After centuries of stasis, the island kingdom of Charis began to defy the edicts of the Church of God Awaiting - egged on, some say, by the mysterious warrior-monk Merlin Athawes. Now, in the wars and intrigues that have cascaded from Charis's declaration of independence, the populous Republic of Siddermark is sliding into chaos. Vicar Clytahn of the Church of God at harvest time, King Cayleb of Charis, his queen Sharleyan, and Merlin Arthawes will have their hands full trying to stave off wholesale starvation in Siddermark while at the same time shipping in enough land combat units to fend off the "volunteers" from the Church's Temple Lands. And while Vicar Clyntahn is hailed in the Church for his boldness and audacity, there are those who remember how dependent Church power is on money from Siddermark...and who wonder what will happen if Siddermark starves.
Bursting with vivid invention and the sweep of lived history, Midst Toil and Tribulation will build its series' audience to a new level.
©2012 David Weber (P)2012 Macmillan Audio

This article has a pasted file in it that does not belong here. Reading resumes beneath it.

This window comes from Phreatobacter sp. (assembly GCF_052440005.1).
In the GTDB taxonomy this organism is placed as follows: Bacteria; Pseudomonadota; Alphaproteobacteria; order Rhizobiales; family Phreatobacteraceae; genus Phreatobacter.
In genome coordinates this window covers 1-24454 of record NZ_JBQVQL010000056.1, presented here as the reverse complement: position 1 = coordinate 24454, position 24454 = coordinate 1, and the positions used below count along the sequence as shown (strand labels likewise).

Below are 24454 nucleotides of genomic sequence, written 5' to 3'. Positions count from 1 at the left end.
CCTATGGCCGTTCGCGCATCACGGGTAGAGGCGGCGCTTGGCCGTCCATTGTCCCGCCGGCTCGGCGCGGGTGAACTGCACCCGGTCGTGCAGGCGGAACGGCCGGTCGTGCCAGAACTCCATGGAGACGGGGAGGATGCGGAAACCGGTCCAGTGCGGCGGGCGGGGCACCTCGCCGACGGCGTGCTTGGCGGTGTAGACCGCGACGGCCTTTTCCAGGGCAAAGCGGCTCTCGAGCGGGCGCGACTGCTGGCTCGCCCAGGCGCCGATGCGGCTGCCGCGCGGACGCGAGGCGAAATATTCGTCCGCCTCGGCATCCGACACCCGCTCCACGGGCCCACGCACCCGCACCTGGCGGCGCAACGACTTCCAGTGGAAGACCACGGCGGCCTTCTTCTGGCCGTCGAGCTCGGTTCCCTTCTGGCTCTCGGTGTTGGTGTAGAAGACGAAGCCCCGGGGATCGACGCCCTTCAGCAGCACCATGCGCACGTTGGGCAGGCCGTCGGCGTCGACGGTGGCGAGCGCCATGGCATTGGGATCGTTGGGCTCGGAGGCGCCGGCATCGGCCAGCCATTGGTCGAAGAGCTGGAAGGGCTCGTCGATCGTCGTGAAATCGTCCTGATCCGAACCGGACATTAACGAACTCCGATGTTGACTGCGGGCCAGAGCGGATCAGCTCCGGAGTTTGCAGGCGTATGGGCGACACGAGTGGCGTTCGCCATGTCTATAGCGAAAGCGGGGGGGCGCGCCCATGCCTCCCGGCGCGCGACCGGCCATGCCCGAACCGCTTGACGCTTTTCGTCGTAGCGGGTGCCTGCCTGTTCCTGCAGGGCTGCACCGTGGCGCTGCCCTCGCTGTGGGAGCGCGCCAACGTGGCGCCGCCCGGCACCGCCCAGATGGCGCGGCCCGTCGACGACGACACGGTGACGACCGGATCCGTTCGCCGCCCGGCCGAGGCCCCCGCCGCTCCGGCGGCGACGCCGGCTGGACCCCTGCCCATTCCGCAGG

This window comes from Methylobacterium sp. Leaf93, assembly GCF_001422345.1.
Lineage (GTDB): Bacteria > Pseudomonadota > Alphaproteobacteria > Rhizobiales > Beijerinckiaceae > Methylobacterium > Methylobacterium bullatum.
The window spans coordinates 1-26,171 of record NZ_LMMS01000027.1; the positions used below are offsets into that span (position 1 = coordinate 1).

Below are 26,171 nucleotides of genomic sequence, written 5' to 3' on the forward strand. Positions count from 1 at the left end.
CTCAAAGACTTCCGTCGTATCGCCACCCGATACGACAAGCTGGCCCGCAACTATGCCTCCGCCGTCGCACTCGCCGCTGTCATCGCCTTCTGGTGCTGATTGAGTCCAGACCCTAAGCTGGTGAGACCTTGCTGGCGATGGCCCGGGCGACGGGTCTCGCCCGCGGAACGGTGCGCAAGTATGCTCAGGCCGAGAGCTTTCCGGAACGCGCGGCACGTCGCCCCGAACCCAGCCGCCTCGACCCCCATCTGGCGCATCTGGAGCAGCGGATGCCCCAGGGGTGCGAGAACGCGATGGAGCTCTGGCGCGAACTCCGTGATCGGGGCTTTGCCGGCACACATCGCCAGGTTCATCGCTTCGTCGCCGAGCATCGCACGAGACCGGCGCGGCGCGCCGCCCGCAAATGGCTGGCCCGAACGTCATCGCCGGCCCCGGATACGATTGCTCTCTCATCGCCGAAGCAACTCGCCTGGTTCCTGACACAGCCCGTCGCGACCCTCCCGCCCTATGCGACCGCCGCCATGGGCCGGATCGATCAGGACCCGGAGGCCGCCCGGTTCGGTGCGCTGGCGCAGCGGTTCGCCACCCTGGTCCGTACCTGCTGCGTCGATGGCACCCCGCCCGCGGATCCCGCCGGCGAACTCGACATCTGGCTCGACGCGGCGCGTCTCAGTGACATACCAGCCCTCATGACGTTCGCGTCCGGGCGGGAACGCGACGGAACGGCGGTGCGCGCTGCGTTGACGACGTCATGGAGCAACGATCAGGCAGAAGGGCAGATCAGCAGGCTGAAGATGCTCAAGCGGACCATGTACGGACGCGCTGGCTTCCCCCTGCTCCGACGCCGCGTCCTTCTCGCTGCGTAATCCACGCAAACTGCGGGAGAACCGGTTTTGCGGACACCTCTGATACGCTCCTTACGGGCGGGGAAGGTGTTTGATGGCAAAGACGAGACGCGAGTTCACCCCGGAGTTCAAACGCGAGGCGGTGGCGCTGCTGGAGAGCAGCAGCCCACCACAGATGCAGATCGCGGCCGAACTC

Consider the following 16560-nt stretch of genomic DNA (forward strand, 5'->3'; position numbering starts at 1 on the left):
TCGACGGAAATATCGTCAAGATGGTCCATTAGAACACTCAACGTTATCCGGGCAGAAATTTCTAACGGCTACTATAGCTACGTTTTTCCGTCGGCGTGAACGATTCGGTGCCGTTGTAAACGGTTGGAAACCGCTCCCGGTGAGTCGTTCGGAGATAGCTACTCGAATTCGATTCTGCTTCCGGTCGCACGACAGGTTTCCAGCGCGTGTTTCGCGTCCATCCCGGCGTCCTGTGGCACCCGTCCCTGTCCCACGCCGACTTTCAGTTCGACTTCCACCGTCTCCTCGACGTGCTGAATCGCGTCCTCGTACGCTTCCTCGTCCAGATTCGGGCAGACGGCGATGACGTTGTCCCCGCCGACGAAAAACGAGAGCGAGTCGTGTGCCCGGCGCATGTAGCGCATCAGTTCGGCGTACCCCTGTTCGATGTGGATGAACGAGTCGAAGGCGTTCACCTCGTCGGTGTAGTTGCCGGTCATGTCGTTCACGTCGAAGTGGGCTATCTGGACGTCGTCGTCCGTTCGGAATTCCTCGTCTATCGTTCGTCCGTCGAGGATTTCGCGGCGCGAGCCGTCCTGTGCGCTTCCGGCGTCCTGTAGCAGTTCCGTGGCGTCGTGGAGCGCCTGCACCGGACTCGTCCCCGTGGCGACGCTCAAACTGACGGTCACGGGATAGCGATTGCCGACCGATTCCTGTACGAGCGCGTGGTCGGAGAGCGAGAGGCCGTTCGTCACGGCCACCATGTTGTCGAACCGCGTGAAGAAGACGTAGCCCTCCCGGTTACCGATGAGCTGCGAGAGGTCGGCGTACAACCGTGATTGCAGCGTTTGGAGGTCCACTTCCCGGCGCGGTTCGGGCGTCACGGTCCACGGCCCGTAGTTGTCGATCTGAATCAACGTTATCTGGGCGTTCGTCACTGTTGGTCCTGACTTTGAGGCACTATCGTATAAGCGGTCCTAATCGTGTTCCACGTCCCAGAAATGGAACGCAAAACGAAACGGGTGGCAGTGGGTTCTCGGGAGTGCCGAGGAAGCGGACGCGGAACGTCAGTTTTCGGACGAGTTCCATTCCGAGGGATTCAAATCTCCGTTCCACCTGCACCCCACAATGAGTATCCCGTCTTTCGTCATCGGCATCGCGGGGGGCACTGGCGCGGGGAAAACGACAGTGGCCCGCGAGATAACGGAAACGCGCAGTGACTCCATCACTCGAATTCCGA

How much did you save by hiring the worst narrator? The worst! Everything is breathy and dramatic and really dramatic and really really dramatic! When he does something as utterly mundane as announcing the location for the action at the beginning of a chapter, e.g. "Palace of Tellisberg, Kingdom of Charis" it's as if he's watching the Hindenberg go up in flames.
And let's not even start on how every narrator for the first 5 books (all 3 narrators) pronounce "Charis" as kar-is, but this idiot pronounces it as chair-is.
Some cynical producer said, "Hey, if they've listened to the first 5 books, they'll listen to the 6th book no matter how bad the narrator is. So let's go bottom-of-the-barrel and save the money." It is extremely disrespectful to loyal listeners.
I've only listened to about 15 minutes of the book and I'm already this disgusted. And I'm not one of those "oh no they changed the narrator I hate this" people; I'm quite willing to entertain changes in narrators during a book series.
omg see above. I guess Kevin Collins works for cheap, because he's listed as the narrator for 188 Audible titles. I, for one, will NEVER buy another book for which he is the narrator. I've listened to perhaps 2000 audiobooks and he is the worst narrator I've ever encountered.